The Quest for Better Bankers, Better Banks Requires Better Economists
Review by William K. Black
[This review originally appeared in Concurring Opinions]
In Better Bankers, Better Banks, Claire Hill and Richard Painter of the University of Minnesota Law School signal their approach in the subtitle: “Promoting Good Business through Contractual Commitment.” This review explains why their thesis is so timely in terms of the most important theoretical debates boiling in economics and banking regulatory policy and the severe degradation of bankers and banks over the last 30 years. Contractual commitment was, of course, the heart of Dr. Oliver Williamson’s approach to explaining modern capitalism. Williamson, in work that led to being made a Nobel Laureate in Economics, argued that corporations were not simply a “nexus of contracts,” but also that these contracts had evolved to suppress the enormous danger to commerce posed by the powerful incentive of profit-maximizing actors to engage in “opportunistic behavior” whenever “information” was “asymmetrical.” In The Economics Institutions of Capitalism, Williamson defined opportunistic behavior broadly and starkly as “self-interest seeking with guile.”
NEP’s Bill Black and Wharton professor of legal studies and business ethics Peter Conti-Brown discuss the Bank of England’s move to re-regulate the banking industry in Britain and protect depositors and taxpayers. You can view the article and listen to the podcast here.
By J.D. Alt
Why do so many people—including the authors of most economics textbooks—believe the U.S. banking system creates the U.S. dollars we earn and spend and pay our taxes with? It’s because the U.S. banking system does, in fact, “issue” the great majority of the dollars we use—by making loans to businesses and citizens which are not backed by “real” dollars the banks have on deposit. What everyone overlooks, however (for reasons not entirely clear) is the fact that these new loan dollars are “made real” by the U.S. government’s solemn promise to convert them at any time, on demand, into actual, “real”, sovereign U.S. dollars. The U.S. government is able to make this promise because, by law, it can issue the necessary actual dollars by fiat (by simply “declaring” the dollars into existence.) A lot of people (again for reasons not entirely clear) don’t like to hear that last part. But it’s simply a fact of life: the cash dollar bills you get from an ATM machine are not printed up (created) by the banks—they are printed (or created electronically as needed) ONLY by the U.S. sovereign government.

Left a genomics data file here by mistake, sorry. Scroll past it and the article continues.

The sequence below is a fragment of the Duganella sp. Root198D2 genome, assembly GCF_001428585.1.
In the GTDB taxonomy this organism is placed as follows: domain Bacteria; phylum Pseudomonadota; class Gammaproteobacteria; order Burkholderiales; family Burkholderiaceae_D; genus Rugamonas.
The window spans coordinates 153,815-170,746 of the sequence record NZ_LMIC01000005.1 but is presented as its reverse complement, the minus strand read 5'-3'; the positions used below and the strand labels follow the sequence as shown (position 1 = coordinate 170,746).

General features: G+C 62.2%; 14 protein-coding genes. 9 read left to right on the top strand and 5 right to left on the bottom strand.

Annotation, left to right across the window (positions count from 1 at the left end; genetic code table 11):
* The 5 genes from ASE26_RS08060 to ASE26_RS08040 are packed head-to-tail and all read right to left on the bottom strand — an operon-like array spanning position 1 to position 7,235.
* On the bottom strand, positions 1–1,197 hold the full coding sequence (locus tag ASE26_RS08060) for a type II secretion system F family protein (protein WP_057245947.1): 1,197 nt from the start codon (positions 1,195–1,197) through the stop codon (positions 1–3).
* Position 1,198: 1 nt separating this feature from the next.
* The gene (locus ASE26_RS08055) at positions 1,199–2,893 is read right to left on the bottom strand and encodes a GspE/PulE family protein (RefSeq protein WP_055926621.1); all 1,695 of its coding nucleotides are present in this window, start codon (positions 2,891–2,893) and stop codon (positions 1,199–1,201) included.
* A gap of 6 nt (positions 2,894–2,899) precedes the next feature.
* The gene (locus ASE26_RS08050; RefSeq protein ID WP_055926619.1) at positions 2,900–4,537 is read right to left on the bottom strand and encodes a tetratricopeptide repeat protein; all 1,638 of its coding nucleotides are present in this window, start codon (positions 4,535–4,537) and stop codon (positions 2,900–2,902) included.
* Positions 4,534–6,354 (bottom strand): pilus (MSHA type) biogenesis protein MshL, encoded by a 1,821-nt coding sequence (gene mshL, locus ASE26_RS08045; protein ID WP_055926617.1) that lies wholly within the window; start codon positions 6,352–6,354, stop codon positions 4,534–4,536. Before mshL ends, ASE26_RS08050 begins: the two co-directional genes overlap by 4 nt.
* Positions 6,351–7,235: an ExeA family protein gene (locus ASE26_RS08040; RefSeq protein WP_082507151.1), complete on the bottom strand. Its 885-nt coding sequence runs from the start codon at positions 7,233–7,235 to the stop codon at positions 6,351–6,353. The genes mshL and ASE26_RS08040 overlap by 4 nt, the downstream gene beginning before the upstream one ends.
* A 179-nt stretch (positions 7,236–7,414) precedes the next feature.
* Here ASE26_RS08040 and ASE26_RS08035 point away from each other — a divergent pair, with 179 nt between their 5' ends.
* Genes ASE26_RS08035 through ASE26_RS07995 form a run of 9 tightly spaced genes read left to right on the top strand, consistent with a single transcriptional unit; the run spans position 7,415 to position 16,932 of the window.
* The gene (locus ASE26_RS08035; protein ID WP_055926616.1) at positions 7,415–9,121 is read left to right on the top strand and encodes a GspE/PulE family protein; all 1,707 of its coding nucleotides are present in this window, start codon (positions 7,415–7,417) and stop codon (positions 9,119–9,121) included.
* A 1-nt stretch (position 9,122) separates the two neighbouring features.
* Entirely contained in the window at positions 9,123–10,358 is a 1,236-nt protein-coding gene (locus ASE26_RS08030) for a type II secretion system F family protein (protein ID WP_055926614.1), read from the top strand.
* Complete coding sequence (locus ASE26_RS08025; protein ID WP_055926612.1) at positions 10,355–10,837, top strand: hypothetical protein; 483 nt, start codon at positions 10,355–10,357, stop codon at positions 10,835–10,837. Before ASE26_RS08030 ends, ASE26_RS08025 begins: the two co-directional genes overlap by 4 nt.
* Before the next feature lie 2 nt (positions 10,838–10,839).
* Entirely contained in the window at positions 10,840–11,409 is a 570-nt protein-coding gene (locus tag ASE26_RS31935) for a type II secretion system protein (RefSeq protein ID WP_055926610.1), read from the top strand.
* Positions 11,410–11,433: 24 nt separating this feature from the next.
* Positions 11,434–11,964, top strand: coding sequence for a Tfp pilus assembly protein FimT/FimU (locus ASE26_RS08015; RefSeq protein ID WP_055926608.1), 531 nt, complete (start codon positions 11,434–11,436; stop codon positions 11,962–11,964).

By William K. Black
Bill talks with CCTV America about the future expectations for Banks.
By Dan Kervick
Brad DeLong says he often wondered why Milton Friedman was willing to accept the need for government regulation in the world of money and banking, but not elsewhere:
In my rare coffees and phone calls with Milton Friedman, I found I could distract him whenever I was losing an argument by saying: “Why is it that the government needs to intervene and keep the flow of liquidity services provided to the economy growing along a smooth path? Why must there be a quantitative target achieved by government for the path of the liquidity services industry–commercial banking–when there must not be a quantitative target for kilowatt hours or freight-car loadings?”
By J. D. Alt
My brother, Jeff, is a very smart guy who went to West Point, got a masters degree at Purdue, had a successful career as a business man and now, in his retirement, can sometimes beat his wife at golf. I sent him the NEP link to Playing Monopolis Monopoly and the other two essays I wrote as well, Men on a Wall and New Sense Common Sense. Since then we’ve been corresponding about MMT—with me trying to get him to “see” it, and he, to his credit, actually doing his best to “see” it while also collecting a lot of other opinions on the topic. Recently he sent me one of these other opinions, which included a textbook circular flow diagram that seemed to prove that MMT was impossible. Continue reading